Saint Ferdinand: The Iconography

In Seville, Spain, St. Ferdinand III, King of Castille and Leon, known as a saint for his outstanding virture. Famous for his zeal at spreading the Faith, after defeating the Moors he left this earth and ascended joyously to the Kingdom of Heaven. – Roman Martyrology for May 30

In the 13th century Ferdinand III of Castille united his realm with that of León and proceeded to conquer most of the Muslim areas of Spain. Pope Clement X canonized him in 1671. He was a third-order Franciscan, but he is not pictured in the habit of that order.


In the statue at right we see Ferdinand's most common attributes: a sword, a crown, and a mappa mundi A globe representing the Earth, with one horizontal band dividing the upper and lower hemispheres, the upper hemisphere being bisected by a second band. Usually topped by a cross. globe topped by a cross.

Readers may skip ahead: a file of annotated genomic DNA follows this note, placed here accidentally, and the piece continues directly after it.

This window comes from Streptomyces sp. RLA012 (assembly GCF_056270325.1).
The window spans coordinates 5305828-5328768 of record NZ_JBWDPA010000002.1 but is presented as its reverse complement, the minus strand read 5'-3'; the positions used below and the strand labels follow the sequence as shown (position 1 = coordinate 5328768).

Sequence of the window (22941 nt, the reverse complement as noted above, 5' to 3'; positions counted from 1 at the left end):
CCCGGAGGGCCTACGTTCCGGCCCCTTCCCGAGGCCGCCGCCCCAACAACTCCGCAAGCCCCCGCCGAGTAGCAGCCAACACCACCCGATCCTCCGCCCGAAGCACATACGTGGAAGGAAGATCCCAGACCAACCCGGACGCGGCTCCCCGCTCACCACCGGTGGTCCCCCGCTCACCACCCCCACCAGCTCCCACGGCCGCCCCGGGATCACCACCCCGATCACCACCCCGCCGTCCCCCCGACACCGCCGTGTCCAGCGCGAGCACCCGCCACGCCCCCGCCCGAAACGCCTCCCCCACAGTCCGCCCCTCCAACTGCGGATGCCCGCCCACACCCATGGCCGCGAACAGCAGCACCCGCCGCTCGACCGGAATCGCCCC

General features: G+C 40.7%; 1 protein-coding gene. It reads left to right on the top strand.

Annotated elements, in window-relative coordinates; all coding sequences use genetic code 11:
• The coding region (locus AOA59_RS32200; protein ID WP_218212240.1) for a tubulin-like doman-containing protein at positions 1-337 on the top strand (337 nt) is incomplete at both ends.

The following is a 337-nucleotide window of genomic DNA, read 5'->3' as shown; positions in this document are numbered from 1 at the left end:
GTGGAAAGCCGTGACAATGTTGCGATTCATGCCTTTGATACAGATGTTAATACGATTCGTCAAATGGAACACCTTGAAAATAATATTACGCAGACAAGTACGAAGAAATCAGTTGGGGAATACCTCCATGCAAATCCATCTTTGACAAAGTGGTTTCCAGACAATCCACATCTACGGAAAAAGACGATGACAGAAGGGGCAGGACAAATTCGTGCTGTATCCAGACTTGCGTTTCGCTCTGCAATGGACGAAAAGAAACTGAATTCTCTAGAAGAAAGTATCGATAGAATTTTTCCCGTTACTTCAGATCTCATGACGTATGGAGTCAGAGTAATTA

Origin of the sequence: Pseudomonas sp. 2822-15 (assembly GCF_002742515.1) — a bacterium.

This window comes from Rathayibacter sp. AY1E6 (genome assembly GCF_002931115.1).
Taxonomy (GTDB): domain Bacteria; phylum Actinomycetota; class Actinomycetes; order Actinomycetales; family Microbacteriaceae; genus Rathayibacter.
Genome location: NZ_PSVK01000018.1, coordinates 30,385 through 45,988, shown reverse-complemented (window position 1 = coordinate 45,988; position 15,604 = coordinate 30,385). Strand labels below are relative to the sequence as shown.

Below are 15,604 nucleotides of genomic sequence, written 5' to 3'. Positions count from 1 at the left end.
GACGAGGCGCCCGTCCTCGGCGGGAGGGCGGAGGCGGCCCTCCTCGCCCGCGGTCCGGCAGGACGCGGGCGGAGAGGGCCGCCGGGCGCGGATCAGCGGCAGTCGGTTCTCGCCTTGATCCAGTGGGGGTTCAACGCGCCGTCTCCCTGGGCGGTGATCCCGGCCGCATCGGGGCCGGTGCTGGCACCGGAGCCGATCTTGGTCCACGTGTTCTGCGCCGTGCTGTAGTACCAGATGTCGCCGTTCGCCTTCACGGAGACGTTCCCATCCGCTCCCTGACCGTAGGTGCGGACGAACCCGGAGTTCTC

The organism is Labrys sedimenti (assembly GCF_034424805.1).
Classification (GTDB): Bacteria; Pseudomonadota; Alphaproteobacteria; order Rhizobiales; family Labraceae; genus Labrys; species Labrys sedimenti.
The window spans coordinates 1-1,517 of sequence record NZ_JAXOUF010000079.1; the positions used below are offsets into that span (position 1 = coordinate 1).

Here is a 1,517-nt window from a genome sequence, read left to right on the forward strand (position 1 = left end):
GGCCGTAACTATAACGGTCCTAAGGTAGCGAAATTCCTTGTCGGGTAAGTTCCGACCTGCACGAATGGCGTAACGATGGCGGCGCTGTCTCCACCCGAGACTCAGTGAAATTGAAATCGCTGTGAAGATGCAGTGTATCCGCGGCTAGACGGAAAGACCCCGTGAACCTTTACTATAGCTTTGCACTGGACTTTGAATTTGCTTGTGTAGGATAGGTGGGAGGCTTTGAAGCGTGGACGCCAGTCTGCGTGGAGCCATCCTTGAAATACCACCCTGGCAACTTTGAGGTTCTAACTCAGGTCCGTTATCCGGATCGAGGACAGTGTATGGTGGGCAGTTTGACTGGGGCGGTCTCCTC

The king credited the Virgin Mary with his reconquest of Seville from the Moors, so he gave the city a statue of Mary which came to be known as the Virgin of the Waters.
King Ferdinand Presents the Virgin of the Waters to Seville. See the description page for details.

Prepared in 2013 by Richard Stracke, Emeritus Professor of English, Augusta University. Revised 2018-08-05.


18th century statue (See the description page)


  • A sword, a crown, and a mappa mundi orb
  • Sometimes, a cross



  • Feast day: May 30
  • Lived 1198-1252


  • Acta Sanctorum, May vol. 7, 280-414. (Note the Vita Brevior, 298-304.)
  • Also see the survey of Fernando's hagiography in Butler, 426.